Five thousand years ago at an ancient battlefield near what is now New Delhi, India, armies representing kingdoms from all over the world assembled for the greatest trial-of-arms in history. A family dispute over the throne had developed into a world wide conflict between righteousness and tyranny. Here between opposing armies with friends and relatives on both sides, seeing brothers armed against brothers, the saintly Arjuna discloses his anguish to his intimate friend who has assumed the role of Arjuna’s chariot driver.
Arjuna: Oh Krishna, seeing my friends and relatives present on both sides and ready to lay down their lives my whole body is trembling. My mind is reeling. It would be better for the enemy to kill me unarmed and unresisting than for me to fight with them.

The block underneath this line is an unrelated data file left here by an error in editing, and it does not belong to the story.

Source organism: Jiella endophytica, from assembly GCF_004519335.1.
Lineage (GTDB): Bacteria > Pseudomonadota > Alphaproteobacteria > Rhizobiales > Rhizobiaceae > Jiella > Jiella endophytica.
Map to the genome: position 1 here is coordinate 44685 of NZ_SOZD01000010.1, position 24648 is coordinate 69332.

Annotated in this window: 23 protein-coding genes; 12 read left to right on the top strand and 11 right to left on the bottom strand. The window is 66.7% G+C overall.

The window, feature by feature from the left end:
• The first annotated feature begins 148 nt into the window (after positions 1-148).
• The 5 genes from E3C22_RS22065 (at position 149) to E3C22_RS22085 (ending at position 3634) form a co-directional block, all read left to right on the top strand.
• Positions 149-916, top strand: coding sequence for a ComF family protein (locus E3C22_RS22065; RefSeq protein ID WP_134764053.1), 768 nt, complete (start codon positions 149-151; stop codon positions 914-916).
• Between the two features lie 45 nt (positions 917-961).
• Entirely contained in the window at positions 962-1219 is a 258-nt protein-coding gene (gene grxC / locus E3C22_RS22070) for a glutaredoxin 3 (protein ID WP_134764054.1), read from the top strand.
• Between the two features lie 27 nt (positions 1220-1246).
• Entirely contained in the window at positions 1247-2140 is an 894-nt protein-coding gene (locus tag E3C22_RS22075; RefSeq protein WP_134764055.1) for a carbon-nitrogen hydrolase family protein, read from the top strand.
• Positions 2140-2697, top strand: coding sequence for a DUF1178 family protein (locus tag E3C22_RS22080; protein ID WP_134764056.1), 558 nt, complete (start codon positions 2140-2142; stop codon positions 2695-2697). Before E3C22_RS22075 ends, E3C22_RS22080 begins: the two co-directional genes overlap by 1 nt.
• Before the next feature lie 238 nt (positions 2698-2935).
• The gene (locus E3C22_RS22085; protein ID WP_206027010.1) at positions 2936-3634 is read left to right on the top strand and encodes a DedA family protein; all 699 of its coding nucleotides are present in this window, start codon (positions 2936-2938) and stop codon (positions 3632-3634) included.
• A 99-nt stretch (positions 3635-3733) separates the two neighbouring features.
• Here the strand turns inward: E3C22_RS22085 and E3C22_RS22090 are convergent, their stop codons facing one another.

Krishna: Oh Arjuna, give up such petty weakness of heart and arise oh protector of the righteous.
Arjuna: How can I fight these men? I prefer to live by begging than at the cost if their lives. Even though they are avaricious I shall not fight! Now I have lost all composure because of weakness. Now I surrender unto you as your disciple. Please instruct me.
Krishna: While speaking saintly words you are mourning for what is not worthy of grief. Those who are truly wise lament neither for the living or the dead. Never was there a time when I did not exist, nor you, nor all of these kings; nor in the future shall any of us cease to be. The soul is unborn, eternal, ever existing, undying and primeval. And thus Krishna begins to explain the first instruction of the Bhagavad-gita; that the perishable body and the eternal soul are not the same.
And now the Bhagavad-gita.